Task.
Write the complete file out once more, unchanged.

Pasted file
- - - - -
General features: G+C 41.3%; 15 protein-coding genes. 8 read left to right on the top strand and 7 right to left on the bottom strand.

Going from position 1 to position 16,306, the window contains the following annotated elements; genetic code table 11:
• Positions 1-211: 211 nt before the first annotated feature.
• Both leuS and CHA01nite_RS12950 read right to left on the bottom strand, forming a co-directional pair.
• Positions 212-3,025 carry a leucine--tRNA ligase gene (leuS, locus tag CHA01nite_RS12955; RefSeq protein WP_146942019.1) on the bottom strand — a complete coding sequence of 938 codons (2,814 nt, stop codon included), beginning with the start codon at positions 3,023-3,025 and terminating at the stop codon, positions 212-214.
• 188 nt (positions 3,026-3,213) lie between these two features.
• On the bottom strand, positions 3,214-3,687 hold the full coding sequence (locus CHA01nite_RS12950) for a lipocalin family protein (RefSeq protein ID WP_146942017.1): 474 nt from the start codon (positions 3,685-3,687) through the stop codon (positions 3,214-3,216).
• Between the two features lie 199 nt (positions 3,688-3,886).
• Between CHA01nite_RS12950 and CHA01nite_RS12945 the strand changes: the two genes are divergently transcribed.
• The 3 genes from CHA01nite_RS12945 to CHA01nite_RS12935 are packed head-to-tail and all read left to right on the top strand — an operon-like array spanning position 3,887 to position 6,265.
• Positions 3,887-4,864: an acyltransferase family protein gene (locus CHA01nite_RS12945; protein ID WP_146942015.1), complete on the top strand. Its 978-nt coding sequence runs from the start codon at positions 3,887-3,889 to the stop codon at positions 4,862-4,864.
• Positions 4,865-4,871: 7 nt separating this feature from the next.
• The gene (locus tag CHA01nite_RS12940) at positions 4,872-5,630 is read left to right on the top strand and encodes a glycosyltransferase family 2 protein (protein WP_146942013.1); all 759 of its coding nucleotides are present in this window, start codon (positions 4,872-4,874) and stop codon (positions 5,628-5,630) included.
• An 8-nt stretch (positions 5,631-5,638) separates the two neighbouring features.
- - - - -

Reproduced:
General features: G+C 41.3%; 15 protein-coding genes. 8 read left to right on the top strand and 7 right to left on the bottom strand.

Going from position 1 to position 16,306, the window contains the following annotated elements; genetic code table 11:
• Positions 1-211: 211 nt before the first annotated feature.
• Both leuS and CHA01nite_RS12950 read right to left on the bottom strand, forming a co-directional pair.
• Positions 212-3,025 carry a leucine--tRNA ligase gene (leuS, locus tag CHA01nite_RS12955; RefSeq protein WP_146942019.1) on the bottom strand — a complete coding sequence of 938 codons (2,814 nt, stop codon included), beginning with the start codon at positions 3,023-3,025 and terminating at the stop codon, positions 212-214.
• 188 nt (positions 3,026-3,213) lie between these two features.
• On the bottom strand, positions 3,214-3,687 hold the full coding sequence (locus CHA01nite_RS12950) for a lipocalin family protein (RefSeq protein ID WP_146942017.1): 474 nt from the start codon (positions 3,685-3,687) through the stop codon (positions 3,214-3,216).
• Between the two features lie 199 nt (positions 3,688-3,886).
• Between CHA01nite_RS12950 and CHA01nite_RS12945 the strand changes: the two genes are divergently transcribed.
• The 3 genes from CHA01nite_RS12945 to CHA01nite_RS12935 are packed head-to-tail and all read left to right on the top strand — an operon-like array spanning position 3,887 to position 6,265.
• Positions 3,887-4,864: an acyltransferase family protein gene (locus CHA01nite_RS12945; protein ID WP_146942015.1), complete on the top strand. Its 978-nt coding sequence runs from the start codon at positions 3,887-3,889 to the stop codon at positions 4,862-4,864.
• Positions 4,865-4,871: 7 nt separating this feature from the next.
• The gene (locus tag CHA01nite_RS12940) at positions 4,872-5,630 is read left to right on the top strand and encodes a glycosyltransferase family 2 protein (protein WP_146942013.1); all 759 of its coding nucleotides are present in this window, start codon (positions 4,872-4,874) and stop codon (positions 5,628-5,630) included.
• An 8-nt stretch (positions 5,631-5,638) separates the two neighbouring features.